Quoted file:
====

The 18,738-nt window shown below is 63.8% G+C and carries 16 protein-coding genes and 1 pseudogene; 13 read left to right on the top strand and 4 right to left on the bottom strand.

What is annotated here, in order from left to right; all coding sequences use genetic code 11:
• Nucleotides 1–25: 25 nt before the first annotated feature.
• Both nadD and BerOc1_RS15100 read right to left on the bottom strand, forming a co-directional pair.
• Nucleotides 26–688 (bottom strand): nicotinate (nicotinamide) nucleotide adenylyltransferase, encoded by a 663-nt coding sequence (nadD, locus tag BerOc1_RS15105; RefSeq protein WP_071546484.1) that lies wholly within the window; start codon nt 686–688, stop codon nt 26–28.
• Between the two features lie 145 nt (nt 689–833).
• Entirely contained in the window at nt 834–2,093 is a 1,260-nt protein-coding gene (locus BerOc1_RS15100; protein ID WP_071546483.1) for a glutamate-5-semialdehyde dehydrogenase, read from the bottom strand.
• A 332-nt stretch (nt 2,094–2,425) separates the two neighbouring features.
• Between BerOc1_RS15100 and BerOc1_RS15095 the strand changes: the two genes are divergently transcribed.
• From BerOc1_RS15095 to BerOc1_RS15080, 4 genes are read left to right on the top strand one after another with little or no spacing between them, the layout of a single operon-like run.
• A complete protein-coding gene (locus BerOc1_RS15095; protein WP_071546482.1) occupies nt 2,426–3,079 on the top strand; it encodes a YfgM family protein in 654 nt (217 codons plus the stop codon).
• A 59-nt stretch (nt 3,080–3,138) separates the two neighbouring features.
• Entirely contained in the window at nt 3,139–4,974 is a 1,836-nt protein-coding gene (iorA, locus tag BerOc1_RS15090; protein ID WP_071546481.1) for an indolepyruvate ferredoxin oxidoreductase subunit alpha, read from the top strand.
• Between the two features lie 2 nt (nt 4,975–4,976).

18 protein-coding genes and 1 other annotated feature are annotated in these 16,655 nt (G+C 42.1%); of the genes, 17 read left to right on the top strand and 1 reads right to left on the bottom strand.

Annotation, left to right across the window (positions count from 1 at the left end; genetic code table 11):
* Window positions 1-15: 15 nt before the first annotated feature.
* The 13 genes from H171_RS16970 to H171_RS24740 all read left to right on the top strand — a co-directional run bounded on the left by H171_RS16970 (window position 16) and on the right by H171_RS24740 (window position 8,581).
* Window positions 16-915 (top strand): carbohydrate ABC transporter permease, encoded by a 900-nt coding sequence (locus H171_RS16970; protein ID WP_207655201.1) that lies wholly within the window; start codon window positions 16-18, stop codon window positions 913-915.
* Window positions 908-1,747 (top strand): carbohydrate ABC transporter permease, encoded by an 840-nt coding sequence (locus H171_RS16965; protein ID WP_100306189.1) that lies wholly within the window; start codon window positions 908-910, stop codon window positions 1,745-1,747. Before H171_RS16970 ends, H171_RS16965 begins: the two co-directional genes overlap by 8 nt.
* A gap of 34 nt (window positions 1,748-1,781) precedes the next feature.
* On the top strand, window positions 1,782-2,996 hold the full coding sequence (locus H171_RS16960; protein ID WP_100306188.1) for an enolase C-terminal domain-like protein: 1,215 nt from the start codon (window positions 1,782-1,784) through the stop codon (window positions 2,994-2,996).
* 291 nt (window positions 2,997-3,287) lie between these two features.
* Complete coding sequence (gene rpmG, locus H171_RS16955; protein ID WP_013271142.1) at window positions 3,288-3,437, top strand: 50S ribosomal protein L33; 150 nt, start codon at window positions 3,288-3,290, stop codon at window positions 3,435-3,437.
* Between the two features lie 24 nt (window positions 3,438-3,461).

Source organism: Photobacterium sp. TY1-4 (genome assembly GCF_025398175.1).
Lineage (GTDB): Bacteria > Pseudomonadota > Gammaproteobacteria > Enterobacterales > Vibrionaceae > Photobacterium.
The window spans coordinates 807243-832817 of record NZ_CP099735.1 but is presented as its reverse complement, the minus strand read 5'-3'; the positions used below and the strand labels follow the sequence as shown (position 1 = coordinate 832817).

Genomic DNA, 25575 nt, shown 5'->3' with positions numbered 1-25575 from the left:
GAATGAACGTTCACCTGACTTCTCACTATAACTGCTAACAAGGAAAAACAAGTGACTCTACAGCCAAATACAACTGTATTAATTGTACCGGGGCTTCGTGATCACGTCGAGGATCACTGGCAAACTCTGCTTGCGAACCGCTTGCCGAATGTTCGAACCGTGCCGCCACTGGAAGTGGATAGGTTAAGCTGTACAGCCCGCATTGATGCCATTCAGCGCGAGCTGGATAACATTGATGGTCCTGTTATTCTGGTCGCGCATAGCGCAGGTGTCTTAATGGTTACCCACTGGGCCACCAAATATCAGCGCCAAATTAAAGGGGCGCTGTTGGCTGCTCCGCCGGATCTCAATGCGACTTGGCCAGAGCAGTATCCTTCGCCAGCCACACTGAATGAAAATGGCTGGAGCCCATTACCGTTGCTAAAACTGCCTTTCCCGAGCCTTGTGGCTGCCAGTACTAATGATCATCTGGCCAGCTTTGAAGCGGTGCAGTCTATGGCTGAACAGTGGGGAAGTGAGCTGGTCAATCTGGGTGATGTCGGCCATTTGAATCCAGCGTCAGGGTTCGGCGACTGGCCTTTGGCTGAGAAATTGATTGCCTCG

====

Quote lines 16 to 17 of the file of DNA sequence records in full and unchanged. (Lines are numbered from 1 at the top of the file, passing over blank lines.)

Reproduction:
Annotation, left to right across the window (positions count from 1 at the left end; genetic code table 11):
* Window positions 1-15: 15 nt before the first annotated feature.